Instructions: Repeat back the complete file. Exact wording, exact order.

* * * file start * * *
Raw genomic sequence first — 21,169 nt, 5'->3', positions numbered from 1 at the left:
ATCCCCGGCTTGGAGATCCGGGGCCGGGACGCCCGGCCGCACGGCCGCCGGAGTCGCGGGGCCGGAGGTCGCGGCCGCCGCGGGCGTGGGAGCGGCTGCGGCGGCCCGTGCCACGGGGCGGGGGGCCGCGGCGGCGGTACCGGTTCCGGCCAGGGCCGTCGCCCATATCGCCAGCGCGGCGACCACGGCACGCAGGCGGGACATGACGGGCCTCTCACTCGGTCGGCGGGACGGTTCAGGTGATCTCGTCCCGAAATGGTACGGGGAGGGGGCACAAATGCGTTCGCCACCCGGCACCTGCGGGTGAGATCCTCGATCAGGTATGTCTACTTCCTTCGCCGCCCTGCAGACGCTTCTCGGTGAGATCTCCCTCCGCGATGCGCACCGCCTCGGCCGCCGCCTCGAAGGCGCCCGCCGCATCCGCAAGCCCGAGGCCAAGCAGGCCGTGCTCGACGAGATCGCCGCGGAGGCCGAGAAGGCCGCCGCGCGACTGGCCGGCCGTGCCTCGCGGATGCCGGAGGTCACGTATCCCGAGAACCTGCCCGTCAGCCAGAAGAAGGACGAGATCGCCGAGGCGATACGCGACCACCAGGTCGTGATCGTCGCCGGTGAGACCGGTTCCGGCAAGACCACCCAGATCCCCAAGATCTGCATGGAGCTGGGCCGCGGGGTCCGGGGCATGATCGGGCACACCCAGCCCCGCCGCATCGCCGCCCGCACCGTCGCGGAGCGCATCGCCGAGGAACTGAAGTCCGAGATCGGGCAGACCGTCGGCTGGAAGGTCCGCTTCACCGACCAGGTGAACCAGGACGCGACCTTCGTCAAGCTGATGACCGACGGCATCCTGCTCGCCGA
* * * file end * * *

Raw genomic sequence first — 21,169 nt, 5'->3', positions numbered from 1 at the left:
ATCCCCGGCTTGGAGATCCGGGGCCGGGACGCCCGGCCGCACGGCCGCCGGAGTCGCGGGGCCGGAGGTCGCGGCCGCCGCGGGCGTGGGAGCGGCTGCGGCGGCCCGTGCCACGGGGCGGGGGGCCGCGGCGGCGGTACCGGTTCCGGCCAGGGCCGTCGCCCATATCGCCAGCGCGGCGACCACGGCACGCAGGCGGGACATGACGGGCCTCTCACTCGGTCGGCGGGACGGTTCAGGTGATCTCGTCCCGAAATGGTACGGGGAGGGGGCACAAATGCGTTCGCCACCCGGCACCTGCGGGTGAGATCCTCGATCAGGTATGTCTACTTCCTTCGCCGCCCTGCAGACGCTTCTCGGTGAGATCTCCCTCCGCGATGCGCACCGCCTCGGCCGCCGCCTCGAAGGCGCCCGCCGCATCCGCAAGCCCGAGGCCAAGCAGGCCGTGCTCGACGAGATCGCCGCGGAGGCCGAGAAGGCCGCCGCGCGACTGGCCGGCCGTGCCTCGCGGATGCCGGAGGTCACGTATCCCGAGAACCTGCCCGTCAGCCAGAAGAAGGACGAGATCGCCGAGGCGATACGCGACCACCAGGTCGTGATCGTCGCCGGTGAGACCGGTTCCGGCAAGACCACCCAGATCCCCAAGATCTGCATGGAGCTGGGCCGCGGGGTCCGGGGCATGATCGGGCACACCCAGCCCCGCCGCATCGCCGCCCGCACCGTCGCGGAGCGCATCGCCGAGGAACTGAAGTCCGAGATCGGGCAGACCGTCGGCTGGAAGGTCCGCTTCACCGACCAGGTGAACCAGGACGCGACCTTCGTCAAGCTGATGACCGACGGCATCCTGCTCGCCGA